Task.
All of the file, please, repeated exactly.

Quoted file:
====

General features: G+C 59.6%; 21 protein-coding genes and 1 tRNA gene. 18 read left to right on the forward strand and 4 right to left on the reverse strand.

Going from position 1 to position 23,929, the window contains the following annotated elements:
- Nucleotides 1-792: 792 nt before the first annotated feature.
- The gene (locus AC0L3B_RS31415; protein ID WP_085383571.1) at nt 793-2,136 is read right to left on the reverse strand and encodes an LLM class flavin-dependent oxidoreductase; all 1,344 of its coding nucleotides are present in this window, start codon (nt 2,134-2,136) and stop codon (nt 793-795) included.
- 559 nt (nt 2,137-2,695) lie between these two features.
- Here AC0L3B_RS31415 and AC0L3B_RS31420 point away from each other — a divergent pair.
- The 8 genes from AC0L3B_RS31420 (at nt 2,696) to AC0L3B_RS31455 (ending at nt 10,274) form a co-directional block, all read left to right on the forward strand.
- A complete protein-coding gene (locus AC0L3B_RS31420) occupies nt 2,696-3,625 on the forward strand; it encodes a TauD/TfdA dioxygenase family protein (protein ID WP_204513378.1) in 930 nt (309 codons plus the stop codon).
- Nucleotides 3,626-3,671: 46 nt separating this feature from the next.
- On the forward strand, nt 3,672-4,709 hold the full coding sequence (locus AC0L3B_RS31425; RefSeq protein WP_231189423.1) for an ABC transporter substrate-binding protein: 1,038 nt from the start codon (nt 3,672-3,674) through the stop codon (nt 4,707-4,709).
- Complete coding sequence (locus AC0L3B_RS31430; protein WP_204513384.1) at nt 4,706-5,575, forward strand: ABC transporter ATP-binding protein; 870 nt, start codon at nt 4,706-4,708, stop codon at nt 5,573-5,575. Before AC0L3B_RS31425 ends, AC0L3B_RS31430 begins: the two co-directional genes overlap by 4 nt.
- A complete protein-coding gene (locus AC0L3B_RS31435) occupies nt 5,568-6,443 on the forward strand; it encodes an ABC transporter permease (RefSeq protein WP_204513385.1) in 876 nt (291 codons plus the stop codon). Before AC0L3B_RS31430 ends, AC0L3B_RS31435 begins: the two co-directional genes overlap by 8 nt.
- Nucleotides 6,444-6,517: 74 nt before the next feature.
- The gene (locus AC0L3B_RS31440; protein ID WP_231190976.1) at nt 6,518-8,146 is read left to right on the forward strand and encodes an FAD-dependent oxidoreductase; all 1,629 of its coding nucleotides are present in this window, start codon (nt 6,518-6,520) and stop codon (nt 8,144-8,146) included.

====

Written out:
General features: G+C 59.6%; 21 protein-coding genes and 1 tRNA gene. 18 read left to right on the forward strand and 4 right to left on the reverse strand.

Going from position 1 to position 23,929, the window contains the following annotated elements:
- Nucleotides 1-792: 792 nt before the first annotated feature.
- The gene (locus AC0L3B_RS31415; protein ID WP_085383571.1) at nt 793-2,136 is read right to left on the reverse strand and encodes an LLM class flavin-dependent oxidoreductase; all 1,344 of its coding nucleotides are present in this window, start codon (nt 2,134-2,136) and stop codon (nt 793-795) included.
- 559 nt (nt 2,137-2,695) lie between these two features.
- Here AC0L3B_RS31415 and AC0L3B_RS31420 point away from each other — a divergent pair.
- The 8 genes from AC0L3B_RS31420 (at nt 2,696) to AC0L3B_RS31455 (ending at nt 10,274) form a co-directional block, all read left to right on the forward strand.
- A complete protein-coding gene (locus AC0L3B_RS31420) occupies nt 2,696-3,625 on the forward strand; it encodes a TauD/TfdA dioxygenase family protein (protein ID WP_204513378.1) in 930 nt (309 codons plus the stop codon).
- Nucleotides 3,626-3,671: 46 nt separating this feature from the next.
- On the forward strand, nt 3,672-4,709 hold the full coding sequence (locus AC0L3B_RS31425; RefSeq protein WP_231189423.1) for an ABC transporter substrate-binding protein: 1,038 nt from the start codon (nt 3,672-3,674) through the stop codon (nt 4,707-4,709).
- Complete coding sequence (locus AC0L3B_RS31430; protein WP_204513384.1) at nt 4,706-5,575, forward strand: ABC transporter ATP-binding protein; 870 nt, start codon at nt 4,706-4,708, stop codon at nt 5,573-5,575. Before AC0L3B_RS31425 ends, AC0L3B_RS31430 begins: the two co-directional genes overlap by 4 nt.
- A complete protein-coding gene (locus AC0L3B_RS31435) occupies nt 5,568-6,443 on the forward strand; it encodes an ABC transporter permease (RefSeq protein WP_204513385.1) in 876 nt (291 codons plus the stop codon). Before AC0L3B_RS31430 ends, AC0L3B_RS31435 begins: the two co-directional genes overlap by 8 nt.
- Nucleotides 6,444-6,517: 74 nt before the next feature.
- The gene (locus AC0L3B_RS31440; protein ID WP_231190976.1) at nt 6,518-8,146 is read left to right on the forward strand and encodes an FAD-dependent oxidoreductase; all 1,629 of its coding nucleotides are present in this window, start codon (nt 6,518-6,520) and stop codon (nt 8,144-8,146) included.